Charlotte sees those ads for self-improvement courses in her magazines and orders all these things, but nothing ever changes as far as I can see. She just sits and listens to them. One rainy afternoon I watched a few with her. Didn’t see the point of them. She said I needed to focus more. I told her, “Thinking only gets you so far. Sometimes you have to take action. If you think too much, before long you can talk yourself out of things and then all you do is sit around.”
Charlotte doesn’t actually like things to change. Every time we go to Home Depot I look at those fancy gas barbecues, but she always says, “that charcoal one we’ve had for 10 years is fine, Henry.” And when the Smith’s across the street painted their house yellow — it had always been white as long as we could remember — she said, “Looks like a big pat of butter now.”
“You better change your shirt before dinner; you spilled egg yolk on the front pocket at breakfast.” I look down and see the stain. I’m turning into an old man.
It’s a good thing Charlotte and I have each other. We’ve had our ups and downs like most people, but I like to think it’s been mostly ups. She nags me a lot but I know she means well. When it gets too much I just tune her out for awhile.
Charlotte doesn’t like to travel. She always wants to be home in time to catch her favourite shows. The last time we went anywhere, five years ago, we’d gone to Wasaga Beach and rented a cottage for a long weekend. As usual it was too cold to swim and she complained about missing things at home. She likes to serve supper at 5:30 sharp every day so we’re all finished and cleaned up for our shows at 8. Our current favourite is Dancing with the Stars.
As I head to the bedroom, Charlotte yells, “Don’t forget to put your teeth in.” Like I could forget. OK, so once in awhile I get caught up in things and don’t get to it, but I never forget. I’m not that old.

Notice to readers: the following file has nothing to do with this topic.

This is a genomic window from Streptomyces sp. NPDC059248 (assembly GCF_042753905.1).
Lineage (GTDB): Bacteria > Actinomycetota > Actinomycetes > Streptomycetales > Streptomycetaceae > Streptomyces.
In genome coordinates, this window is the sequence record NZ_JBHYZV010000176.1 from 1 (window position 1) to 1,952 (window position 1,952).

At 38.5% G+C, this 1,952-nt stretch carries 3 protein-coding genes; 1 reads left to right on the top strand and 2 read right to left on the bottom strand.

I open the top button on my pants. These are my good black pants but they seem to be getting a bit tight. The doctor said I have to lose some weight. My heart isn’t what it used to be. Joe, our cross the street neighbour, was in great shape. He entered the seniors’ marathon event last year and did well — came in third. Too bad he dropped dead last month in the Canadian Tire parking lot.
I hear more instructions from the kitchen: “Smooth your hair down in back, too, hon.”
“Got it. It’s under control.” We have a nice bedroom. Rose-coloured walls, a king-size bed and matching mahogany furniture, a big TV, too. Charlotte and I used to watch the news before we went to sleep but now we fall asleep before it starts. Just as well. There isn’t any good news.
I think of my suitcase, feeling lonely there under the bed — the old brown Samsonite, worn at the corners, with the missing zipper pull. I used a twist tie to pull the zipper along the track when we took it to the beach. I tug the suitcase out — it gets stuck on the bed rail — and look at it a minute. The next thing, I’m throwing in some underwear and socks, a few t-shirts and my summer khakis. I grab my new camera bag and call out to Charlotte, still cooking in the kitchen. “I’m going out to run a quick errand. I’ll be back soon, love.”
“Don’t put the trash out until after dinner, Henry.”
The rain they were predicting starts slow, but picks up as I near the highway. I put the windshield wipers on high. I can hardly see the road. I hope I don’t miss the airport turnoff. Long-term parking is really expensive. Charlotte will have a fit. Her red umbrella catches my eye in the back seat. She says it’s good to be prepared. Grabbing it and my bag I head for the terminal. Thunder rolls in the distance. The umbrella blows inside out. I drop it in a puddle and start running like a hobbled zebra.
My shoes squish water on the terminal floor. Oh, well. They’ll dry. It’s hot in Africa.